Here Niebuhr stands with Augustine, who argued centuries earlier that sometimes the use of force is a necessary evil to avoid an even greater evil. For Christian realists, pacifism is an ideal, a utopian hope that is unattainable through human efforts (107-110).
But what would Dorothy Day say? She did not think her anti-war activism was naive or cowardly. In 1936, Day wrote in The Catholic Worker:
We oppose class war and class hatred, even while we stand opposed to injustice and greed. Our fight is not “with flesh and blood but principalities and powers.” We oppose also imperialist war. We oppose, moreover, preparedness for war, a preparedness which is going on now on an unprecedented scale and which will undoubtedly lead to war…
Do we believe we help any country by participating in an evil in which they are engaged? We rather help them by maintaining our own peace. It takes a man of heroic stature to be a pacifist and we urge our readers to consider and study pacifism and disarmament in this light. A pacifist who is willing to endure the scorn of the unthinking mob, the ignominy of jail, the pain of stripes and the threat of death, cannot be lightly dismissed as a coward afraid of physical pain.
A pacifist even now must be prepared for the opposition of the next mob who thinks violence is bravery. The pacifist in the next war must be ready for martyrdom.
We call upon youth to prepare!
Was my grandfather part of the mob-mentality that equated violence with bravery? Or was he defending liberty and justice for all, even to the point of the greatest sacrifice? Was he too dismissive of pacifism, or are pacifists working from flawed assumptions?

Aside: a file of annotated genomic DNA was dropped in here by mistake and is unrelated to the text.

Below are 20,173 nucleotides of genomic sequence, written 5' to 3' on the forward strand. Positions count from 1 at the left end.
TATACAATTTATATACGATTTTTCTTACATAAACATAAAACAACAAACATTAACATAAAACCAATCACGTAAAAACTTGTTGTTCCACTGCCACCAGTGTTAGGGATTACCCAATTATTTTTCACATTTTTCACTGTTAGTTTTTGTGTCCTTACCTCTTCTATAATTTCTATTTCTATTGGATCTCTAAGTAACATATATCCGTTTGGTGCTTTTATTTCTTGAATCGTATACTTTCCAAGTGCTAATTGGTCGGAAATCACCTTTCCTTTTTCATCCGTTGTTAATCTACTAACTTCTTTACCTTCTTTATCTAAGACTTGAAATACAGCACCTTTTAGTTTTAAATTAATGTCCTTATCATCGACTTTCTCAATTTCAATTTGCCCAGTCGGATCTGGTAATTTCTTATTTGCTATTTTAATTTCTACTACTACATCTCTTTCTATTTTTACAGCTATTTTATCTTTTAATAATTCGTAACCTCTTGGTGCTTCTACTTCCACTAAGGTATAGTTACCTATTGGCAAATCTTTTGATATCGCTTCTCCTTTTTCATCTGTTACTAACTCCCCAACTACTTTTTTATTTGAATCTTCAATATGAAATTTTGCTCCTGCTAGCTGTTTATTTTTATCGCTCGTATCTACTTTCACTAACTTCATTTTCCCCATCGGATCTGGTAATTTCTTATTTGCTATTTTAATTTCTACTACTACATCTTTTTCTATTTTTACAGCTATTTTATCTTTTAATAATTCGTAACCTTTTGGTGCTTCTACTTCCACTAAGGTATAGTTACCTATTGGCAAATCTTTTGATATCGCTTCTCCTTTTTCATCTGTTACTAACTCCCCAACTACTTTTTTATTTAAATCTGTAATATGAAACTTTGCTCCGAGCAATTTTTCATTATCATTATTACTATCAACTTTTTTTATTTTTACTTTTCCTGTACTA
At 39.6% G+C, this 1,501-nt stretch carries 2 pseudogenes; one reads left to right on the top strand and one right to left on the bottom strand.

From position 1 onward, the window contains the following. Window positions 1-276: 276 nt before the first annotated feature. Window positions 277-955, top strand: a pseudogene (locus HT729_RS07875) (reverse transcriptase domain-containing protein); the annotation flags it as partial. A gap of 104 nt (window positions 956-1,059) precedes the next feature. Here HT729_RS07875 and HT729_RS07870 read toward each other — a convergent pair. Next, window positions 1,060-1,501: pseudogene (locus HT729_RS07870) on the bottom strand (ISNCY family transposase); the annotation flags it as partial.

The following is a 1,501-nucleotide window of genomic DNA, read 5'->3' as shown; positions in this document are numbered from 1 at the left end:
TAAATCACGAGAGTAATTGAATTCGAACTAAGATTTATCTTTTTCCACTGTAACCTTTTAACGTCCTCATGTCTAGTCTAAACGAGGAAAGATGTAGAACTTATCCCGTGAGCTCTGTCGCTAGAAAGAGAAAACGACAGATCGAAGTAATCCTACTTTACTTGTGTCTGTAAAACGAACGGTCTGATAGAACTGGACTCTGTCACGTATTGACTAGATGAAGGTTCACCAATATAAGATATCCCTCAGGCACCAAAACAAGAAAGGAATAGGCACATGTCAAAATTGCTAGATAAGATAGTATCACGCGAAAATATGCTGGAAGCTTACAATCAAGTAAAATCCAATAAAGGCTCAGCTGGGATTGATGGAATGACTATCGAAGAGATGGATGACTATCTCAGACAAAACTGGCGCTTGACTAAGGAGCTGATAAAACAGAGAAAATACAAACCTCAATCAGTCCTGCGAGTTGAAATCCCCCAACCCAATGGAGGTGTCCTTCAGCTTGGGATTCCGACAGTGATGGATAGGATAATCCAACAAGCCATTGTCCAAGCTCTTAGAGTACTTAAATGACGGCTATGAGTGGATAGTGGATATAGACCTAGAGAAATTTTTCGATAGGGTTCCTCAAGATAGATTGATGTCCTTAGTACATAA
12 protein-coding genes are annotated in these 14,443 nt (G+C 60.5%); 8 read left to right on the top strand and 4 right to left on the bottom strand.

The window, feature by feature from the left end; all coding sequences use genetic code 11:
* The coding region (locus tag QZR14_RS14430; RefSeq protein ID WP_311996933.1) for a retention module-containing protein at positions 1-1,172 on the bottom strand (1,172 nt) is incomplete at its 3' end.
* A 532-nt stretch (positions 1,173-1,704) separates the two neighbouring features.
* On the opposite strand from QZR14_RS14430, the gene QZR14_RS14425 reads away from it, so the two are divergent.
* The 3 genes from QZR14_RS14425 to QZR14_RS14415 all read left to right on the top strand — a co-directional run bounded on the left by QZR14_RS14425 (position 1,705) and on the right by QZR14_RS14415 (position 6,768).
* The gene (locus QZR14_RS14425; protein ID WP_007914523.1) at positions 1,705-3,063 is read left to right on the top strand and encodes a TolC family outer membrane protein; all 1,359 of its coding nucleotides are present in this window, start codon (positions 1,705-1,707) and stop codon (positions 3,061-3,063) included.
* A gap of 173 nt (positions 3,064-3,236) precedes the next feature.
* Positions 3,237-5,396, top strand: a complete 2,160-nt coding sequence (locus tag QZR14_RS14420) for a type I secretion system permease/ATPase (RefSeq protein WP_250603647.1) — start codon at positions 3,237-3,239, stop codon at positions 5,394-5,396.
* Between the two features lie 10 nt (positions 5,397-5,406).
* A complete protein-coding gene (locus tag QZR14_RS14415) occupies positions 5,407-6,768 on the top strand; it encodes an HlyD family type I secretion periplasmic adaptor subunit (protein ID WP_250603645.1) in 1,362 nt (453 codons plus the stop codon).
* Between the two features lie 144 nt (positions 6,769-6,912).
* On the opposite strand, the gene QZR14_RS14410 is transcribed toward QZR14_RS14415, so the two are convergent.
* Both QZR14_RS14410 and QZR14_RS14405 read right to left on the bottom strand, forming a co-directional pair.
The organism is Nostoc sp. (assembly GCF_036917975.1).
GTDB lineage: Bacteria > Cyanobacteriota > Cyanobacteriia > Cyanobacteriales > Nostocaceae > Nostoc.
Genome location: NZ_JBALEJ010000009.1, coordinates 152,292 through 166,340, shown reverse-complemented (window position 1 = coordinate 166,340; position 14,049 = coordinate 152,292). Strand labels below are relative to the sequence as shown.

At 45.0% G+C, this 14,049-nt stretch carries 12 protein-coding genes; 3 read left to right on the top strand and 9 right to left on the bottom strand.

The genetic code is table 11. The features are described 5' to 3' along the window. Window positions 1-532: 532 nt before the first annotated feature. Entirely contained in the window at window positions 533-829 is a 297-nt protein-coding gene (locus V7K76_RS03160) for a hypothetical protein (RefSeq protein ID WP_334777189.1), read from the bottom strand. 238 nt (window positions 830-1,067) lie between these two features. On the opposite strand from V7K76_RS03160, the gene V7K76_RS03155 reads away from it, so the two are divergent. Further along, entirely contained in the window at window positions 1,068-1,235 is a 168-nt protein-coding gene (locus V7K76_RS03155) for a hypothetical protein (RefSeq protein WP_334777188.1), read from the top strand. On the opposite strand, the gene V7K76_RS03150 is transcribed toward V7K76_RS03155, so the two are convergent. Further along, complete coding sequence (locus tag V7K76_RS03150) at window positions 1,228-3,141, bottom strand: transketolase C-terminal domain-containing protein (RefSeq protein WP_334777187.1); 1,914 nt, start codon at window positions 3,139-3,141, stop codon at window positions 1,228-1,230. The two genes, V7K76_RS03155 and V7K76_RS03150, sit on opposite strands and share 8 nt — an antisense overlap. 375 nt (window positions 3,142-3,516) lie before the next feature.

In June of 1940, six months after the above picture was taken, Day explained that The Catholic Worker was opposed to U.S. involvement in World War II:
Many of our readers ask, “What is the stand of the CATHOLIC WORKER in regard to the present war?” They are thinking as they ask the question, of course, of the stand we took during the Spanish civil war. We repeat, that as in the Ethiopian war, the Spanish war, the Japanese and Chinese war, the Russian-Finnish war–so in the present war we stand unalterably opposed to war as a means of saving “Christianity,” “civilization,” “democracy.” We do not believe that they can be saved by these means.
Her rationale is explicitly theological:
But we consider that we have inherited the Beatitude and that our duty is clear. The Sermon on the Mount is our Christian manifesto…
Instead of gearing ourselves in this country for a gigantic production of death-dealing bombers and men trained to kill, we should be producing food, medical supplies, ambulances, doctors and nurses for the works of mercy, to heal and rebuild a shattered world. Already there is famine in China. And we are still curtailing production in agriculture, thinking in terms of “price,” instead of human needs. We do not take care of our own unemployed and hungry millions in city and country, let alone those beyond the seas. There is prejudice in our own country towards Jews, Negroes, Mexicans, Filipinos and others, a sin crying to Heaven for punishment.
In reading this today, I was struck by the similarity between Day’s analysis and so much of the commentary I’ve heard on the news. Why do we think we can export peace in the Middle East when we can’t even control the death toll in Chicago or New Orleans? Look at the unemployed and hungry here in our own country, the fear of the immigrant: “a sin crying to Heaven for punishment.” Day follows a radical Jesus: the Jesus of the Sermon on the Mount. What would our policy on Syria be if we privileged the Jesus of Matthew’s Gospel, chapter 5?